It is possible to alter the chip, but assuming that like the chip in the new ePassport it is digitally signed, a change would invalidate the digital signature. In order to change and alter an RFID chip, a potential ID criminal would have to obtain the private key used to sign the chip.
They didn't stop the Madrid Bombings, Dame Stella Rimington (former MI5 Chief) is against them.
Holding up a specific attack as an example misunderstands how ID cards will be used to fight terrorism. The key to prevention is identifying potential terrorists before an attack begins, the national identity register with it's audit trail can provide vital data that could be used to this effect.

As for Dame Stella, i'll see her Dame Stella and raise her a Dame Eliza
Only £50m a year's worth of benefit fraud is Identity Related
The first problem with this argument lies in a misunderstanding of the statistic, this statistic refers to case where a person has posed as a different person in order to claim benefit. It is wrong to assume that ID cards will only help fight this kind of fraud, the more coherent approach to identity management will make it far harder for people to get away with providing false details of their cirumstances (the vast majority of benefit fraud).

The second problem with the argument is that benefit fraud is simply one area where costs due to identity theft are a problem. The Home Office's estimate of the cost of identity fraud estimates a total loss £1.73billion a year due to ID fraud across the public and private sectors, far larger than the single figure she quotes.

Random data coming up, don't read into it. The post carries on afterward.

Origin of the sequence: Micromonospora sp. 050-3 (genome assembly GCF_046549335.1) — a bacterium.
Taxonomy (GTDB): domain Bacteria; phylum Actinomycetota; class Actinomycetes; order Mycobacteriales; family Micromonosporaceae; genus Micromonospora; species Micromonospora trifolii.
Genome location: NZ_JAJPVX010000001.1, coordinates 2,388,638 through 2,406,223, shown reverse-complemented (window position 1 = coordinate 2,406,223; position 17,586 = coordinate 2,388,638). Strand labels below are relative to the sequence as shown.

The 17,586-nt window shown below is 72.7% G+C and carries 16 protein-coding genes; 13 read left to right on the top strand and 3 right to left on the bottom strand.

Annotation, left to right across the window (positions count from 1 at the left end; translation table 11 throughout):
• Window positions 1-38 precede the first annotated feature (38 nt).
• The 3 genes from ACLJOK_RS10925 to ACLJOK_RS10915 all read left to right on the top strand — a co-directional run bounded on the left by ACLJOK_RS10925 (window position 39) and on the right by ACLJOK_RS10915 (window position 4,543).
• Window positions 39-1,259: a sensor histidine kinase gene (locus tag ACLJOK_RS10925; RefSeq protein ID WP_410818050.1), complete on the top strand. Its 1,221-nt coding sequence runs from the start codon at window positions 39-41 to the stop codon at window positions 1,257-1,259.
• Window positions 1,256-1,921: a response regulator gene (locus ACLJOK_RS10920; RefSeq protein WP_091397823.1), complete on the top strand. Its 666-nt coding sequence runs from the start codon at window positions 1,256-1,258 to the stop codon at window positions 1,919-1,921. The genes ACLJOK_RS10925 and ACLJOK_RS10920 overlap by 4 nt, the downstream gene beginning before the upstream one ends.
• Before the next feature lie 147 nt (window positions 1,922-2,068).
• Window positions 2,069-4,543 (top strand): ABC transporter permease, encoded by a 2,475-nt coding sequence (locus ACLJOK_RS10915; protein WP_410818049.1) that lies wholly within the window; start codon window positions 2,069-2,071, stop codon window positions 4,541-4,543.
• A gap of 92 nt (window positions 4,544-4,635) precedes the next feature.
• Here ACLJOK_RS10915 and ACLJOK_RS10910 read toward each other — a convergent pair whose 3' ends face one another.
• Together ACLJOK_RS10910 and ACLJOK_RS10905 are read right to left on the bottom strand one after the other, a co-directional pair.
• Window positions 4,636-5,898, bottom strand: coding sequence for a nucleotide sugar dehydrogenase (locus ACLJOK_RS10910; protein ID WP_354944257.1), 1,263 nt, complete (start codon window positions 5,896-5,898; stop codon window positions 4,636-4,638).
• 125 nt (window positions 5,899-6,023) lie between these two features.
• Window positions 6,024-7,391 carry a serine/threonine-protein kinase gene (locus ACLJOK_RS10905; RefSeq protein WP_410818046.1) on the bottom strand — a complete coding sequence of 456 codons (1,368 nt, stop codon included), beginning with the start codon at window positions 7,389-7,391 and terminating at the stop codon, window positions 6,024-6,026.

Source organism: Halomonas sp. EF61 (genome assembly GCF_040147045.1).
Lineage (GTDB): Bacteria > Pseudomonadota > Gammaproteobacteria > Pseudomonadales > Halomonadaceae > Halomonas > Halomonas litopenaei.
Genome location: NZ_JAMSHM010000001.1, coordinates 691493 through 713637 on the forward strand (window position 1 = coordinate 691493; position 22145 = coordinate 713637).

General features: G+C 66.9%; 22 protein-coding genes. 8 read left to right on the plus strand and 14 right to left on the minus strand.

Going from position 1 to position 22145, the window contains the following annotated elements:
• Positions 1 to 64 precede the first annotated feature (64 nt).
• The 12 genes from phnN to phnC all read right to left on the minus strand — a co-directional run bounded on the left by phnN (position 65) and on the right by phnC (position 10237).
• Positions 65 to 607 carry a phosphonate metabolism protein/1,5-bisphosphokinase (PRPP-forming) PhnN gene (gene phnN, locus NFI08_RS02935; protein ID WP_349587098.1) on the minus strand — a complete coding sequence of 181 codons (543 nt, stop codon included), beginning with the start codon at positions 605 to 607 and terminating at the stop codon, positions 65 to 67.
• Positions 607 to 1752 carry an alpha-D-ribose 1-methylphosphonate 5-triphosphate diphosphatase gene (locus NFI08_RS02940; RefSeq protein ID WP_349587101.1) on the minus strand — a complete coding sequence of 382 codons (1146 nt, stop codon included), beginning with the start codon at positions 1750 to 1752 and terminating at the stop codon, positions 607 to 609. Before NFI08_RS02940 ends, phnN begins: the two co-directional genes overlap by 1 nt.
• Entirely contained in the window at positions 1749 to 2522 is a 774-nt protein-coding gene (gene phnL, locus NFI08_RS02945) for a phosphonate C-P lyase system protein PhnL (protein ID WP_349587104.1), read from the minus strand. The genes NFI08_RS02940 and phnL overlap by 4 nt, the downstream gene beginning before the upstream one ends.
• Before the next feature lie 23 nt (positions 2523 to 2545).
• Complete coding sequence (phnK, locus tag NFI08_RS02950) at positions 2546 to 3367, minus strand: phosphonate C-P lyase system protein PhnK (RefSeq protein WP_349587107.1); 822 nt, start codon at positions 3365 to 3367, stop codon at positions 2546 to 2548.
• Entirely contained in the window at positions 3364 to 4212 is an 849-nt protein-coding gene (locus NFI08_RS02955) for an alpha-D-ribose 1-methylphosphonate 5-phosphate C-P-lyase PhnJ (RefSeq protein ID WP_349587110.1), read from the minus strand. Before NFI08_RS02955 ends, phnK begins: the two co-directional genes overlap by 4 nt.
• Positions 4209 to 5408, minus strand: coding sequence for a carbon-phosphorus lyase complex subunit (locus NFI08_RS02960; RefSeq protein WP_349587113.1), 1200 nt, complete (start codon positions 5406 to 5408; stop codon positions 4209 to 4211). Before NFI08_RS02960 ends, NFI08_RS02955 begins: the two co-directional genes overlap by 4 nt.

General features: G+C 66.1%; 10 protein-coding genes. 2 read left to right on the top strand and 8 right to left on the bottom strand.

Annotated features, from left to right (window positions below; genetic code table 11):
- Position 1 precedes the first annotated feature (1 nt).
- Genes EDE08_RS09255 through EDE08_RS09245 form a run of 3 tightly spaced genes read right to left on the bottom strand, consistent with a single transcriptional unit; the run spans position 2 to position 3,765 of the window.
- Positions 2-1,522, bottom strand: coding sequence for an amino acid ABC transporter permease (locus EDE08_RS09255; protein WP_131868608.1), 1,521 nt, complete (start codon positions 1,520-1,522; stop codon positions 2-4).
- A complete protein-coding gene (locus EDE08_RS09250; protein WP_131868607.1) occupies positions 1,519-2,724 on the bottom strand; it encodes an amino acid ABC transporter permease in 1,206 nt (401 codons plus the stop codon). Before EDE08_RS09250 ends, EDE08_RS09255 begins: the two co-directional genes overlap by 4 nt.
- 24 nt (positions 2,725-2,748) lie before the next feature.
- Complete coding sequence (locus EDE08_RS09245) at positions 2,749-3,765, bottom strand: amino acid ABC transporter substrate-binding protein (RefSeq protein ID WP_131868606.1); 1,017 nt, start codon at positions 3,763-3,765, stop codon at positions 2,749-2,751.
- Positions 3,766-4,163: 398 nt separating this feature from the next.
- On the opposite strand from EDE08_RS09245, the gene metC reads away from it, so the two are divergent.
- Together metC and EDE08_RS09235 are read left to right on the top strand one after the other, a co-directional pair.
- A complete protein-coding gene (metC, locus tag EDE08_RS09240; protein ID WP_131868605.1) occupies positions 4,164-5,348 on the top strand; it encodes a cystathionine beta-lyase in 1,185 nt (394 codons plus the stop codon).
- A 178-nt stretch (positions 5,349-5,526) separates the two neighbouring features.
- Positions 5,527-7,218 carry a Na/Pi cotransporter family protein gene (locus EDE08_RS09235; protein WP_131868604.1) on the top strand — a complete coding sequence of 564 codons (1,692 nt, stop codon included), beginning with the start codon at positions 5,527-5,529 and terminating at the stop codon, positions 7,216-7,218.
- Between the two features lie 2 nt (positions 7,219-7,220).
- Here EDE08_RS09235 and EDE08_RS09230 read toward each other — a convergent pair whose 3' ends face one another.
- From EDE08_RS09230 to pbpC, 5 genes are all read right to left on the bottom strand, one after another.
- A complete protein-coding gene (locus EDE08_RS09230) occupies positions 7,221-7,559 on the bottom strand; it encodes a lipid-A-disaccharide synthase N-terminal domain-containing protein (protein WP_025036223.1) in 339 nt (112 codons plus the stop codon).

The additional problem with this argument is the assumption that this £50m figure will remain constant. Identity theft is a growing problem, and identity based benefit fraud is likely to become a bigger problem in future.


citizenandreas [at] slick47 [dot] co [dot] uk

Monday, January 22, 2007

Splitting the Home Office

John Reid has announced plans to split of the home office into separate entities, one handling Security issues (terrorism, policing and immigration), the other handling the justice system (prisons, probation, courts etc).

As someone who has been the victim of botched restructurings, with the accompanying structural diagrams, I have a healthy amount of cynicism about such ideas. An explicit separation such as this is likely to weaken communication links accross the divide (between Justice and Sercurity). The important thing to consider is how much communication across this divide occurs and whether the strategic advantages of a smaller, easier to manage department offset these communications difficulties.

My worry is that this plan, rather then being designed to do something about the problems at the home office is actually designed more to simply look like something is being done. I have an intense dislike of the media dictating the Home Office's agenda, and I hope this planned reform is not simply for the benefit of the media.

citizenandreas [at] slick47 [dot] co [dot] uk

Sunday, January 21, 2007

Nick Cohen on the Anti War Left

I greatly admire Nick Cohen as a very thoughtful left wing writer. His reasoning for his support for the Iraq war has well thought out and very convincing. He takes a lot of flak in his Observer columns from people who seem determined to take him to task on the subject of the Iraq war.